Today’s blog comes courtesy of Professor Paul Gately. He has very kindly allowed me to post his comments on access to weight-loss surgery and Tier 3 programmes after their discussion on this week’s Channel 4 Dispatches programme called ‘Britain’s Big Fat Bill’. Take a read about he has to say in favour (or not) of surgery and the Tier 3 Programmes which should support the decisions for surgery or not through their participation. Lots makes sense – what doesn’t, of course, is the patchy access to such services throughout the country. Do you agree with his stance, what has been your experience…comments are very welcome.
“Should we make it easier to get weight loss surgery?” – 26 November 2013
By Professor Paul Gately
The practice of providing weight loss surgery to severely obese patients has been in the news a lot recently and last night’s Dispatches: Britain’s Big Fat Bill, highlighted it once again. Earlier this year, NHS England introduced new guidelines to standardise national access to weight loss surgery. In Big Fat Bill, we saw some surgeons criticising these guidelines for unnecessarily delaying surgery. That’s understandable, as surgery is an effective option for many morbidly obese patients. It can be a genuine lifesaver and saves the NHS money in the long run if applied in the right way. In fact the guidelines are sound – it’s the implementation that’s the problem.
According to the guidelines, severely obese patients – those who qualify for bariatric surgery – are required to participate in a Tier 3 weight management programme before they have the procedure. This programme can be provided by the NHS or through a company like MoreLife, but either way it should focus on the needs of the individual and be overseen by a multidisciplinary team including doctors, dietitians, psychologists and exercise experts.
These non-surgical programmes are not just a formality, and they’re not just an effort to make weight loss surgery less appealing. On the contrary, they’re critically important because they can help many patients prepare appropriately for surgery if necessary; there is research showing that fitter people have better outcomes from surgery. Tier 3 programmes also provide high quality support for those that have not been successful on slimming clubs and now need more comprehensive and clinical support which may help them avoid surgery. Finally there is strong evidence that surgery is not appropriate for people with some psychological or mental health conditions. For this group, Tier 3 services are the only effective option available.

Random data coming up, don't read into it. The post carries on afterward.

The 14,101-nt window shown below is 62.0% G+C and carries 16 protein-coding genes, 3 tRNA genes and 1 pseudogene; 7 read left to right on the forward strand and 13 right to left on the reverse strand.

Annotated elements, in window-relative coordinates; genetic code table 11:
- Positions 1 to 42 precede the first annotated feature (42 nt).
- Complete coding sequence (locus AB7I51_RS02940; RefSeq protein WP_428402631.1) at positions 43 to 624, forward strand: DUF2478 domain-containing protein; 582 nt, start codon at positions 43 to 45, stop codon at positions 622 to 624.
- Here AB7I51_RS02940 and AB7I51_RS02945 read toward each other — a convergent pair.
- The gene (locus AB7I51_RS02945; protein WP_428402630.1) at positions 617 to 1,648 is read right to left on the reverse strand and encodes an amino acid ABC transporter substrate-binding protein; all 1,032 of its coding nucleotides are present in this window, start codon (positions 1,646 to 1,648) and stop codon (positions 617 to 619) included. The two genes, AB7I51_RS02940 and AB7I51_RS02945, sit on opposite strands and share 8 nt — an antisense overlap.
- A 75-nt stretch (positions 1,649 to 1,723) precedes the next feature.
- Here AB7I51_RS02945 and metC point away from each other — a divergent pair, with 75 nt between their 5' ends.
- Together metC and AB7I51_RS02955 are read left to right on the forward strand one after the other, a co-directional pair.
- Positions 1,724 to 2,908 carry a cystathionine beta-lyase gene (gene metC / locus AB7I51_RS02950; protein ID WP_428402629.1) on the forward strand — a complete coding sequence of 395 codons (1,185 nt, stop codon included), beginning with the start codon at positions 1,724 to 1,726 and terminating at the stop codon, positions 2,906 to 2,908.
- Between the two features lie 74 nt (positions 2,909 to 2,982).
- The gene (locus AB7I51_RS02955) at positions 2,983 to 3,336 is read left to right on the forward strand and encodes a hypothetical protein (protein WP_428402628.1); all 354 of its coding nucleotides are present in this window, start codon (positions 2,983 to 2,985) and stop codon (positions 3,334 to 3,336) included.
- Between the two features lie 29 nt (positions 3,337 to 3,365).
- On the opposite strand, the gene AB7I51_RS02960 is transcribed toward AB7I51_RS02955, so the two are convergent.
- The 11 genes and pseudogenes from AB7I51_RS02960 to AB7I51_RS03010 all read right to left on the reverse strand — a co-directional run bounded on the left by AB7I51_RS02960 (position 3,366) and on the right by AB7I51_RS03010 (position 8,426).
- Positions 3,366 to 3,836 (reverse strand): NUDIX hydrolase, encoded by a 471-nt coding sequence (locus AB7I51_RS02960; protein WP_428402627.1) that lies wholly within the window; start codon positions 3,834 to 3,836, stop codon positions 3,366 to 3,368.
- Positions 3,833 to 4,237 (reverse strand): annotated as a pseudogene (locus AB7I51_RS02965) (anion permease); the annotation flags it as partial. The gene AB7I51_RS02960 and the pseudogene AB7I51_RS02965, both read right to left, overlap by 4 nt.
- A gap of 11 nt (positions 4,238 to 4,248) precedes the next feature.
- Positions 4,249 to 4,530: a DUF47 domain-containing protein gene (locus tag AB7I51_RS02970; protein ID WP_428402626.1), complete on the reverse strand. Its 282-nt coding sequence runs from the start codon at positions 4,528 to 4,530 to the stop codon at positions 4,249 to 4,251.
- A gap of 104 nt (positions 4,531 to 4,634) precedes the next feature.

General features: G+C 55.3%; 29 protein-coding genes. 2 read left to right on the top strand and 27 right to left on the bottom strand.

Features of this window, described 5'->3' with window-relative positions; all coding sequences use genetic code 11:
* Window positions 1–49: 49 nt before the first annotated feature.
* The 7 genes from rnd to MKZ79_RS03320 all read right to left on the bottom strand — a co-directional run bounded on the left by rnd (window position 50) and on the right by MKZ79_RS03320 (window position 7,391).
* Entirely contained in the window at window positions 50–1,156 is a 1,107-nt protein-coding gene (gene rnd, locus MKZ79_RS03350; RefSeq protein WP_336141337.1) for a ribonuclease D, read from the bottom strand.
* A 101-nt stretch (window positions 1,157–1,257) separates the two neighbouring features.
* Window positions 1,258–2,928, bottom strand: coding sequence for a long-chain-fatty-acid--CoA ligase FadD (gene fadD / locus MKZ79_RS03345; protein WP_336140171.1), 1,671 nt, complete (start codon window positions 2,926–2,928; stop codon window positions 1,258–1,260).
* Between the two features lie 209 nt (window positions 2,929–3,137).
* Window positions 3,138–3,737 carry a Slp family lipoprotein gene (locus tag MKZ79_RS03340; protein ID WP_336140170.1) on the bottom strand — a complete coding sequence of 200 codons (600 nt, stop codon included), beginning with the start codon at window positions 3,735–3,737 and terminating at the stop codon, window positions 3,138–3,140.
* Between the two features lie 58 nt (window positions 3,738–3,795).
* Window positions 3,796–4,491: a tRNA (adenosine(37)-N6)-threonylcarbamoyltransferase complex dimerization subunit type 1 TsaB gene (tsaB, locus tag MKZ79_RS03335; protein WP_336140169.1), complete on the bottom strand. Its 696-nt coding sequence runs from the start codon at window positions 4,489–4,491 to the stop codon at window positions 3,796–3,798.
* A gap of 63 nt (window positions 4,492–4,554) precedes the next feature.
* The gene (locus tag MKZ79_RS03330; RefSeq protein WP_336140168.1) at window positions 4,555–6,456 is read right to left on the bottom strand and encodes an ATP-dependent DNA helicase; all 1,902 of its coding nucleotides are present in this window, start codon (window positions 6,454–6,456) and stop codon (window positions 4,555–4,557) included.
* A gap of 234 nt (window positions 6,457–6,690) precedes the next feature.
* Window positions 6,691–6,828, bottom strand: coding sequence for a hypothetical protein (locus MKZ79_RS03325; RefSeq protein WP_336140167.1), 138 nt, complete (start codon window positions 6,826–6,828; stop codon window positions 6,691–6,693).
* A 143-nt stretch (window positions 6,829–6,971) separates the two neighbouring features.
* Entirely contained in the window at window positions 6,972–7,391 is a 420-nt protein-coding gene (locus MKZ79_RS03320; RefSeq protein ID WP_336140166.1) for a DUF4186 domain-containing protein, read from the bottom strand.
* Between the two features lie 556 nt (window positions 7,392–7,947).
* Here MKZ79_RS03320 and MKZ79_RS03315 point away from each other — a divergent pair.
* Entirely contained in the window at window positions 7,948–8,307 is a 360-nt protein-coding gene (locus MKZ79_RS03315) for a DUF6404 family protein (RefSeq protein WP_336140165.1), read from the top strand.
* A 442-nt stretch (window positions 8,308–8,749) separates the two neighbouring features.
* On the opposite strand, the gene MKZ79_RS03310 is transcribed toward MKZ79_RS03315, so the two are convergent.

Unfortunately, Tier 3 programmes are highly variable depending on where you live. Early this year the Royal College of Physicians described these services in England as “patchy.”, and the Dispatches programme showed us a map that proved it. The findings were that in many regions these patients are simply sitting on a waiting list or going on an inadequate weight management service because there has been no investment by their local authority or Clinical Commissioning Group.
The bottom line is that government has not provided leadership on this issue and the consequence is that neither CCGs nor local councils believe it is their job. They must invest in clear and effective obesity pathways on a national level, where surgery is just one element and used only where it is most appropriate.
MoreLife has helped to deliver weight management services in Essex and Oxfordshire, leading to a 50% reduction in the number of people accessing bariatric surgery as they have lost and continued to lose weight. This has saved money and helped many more people find the services most appropriate to their needs, and is a great example of what happens when authorities move forward with a strong, proactive vision.
I hope that in the long run, the UK’s health services will take responsibility and make these complete pathways available across the country. It’s not about restricting access to weight loss surgery, it’s about having an appropriate and effective care pathway, so people don’t have to jump straight to surgery. Not only is this morally appropriate for a civilised society, but it makes economic sense too!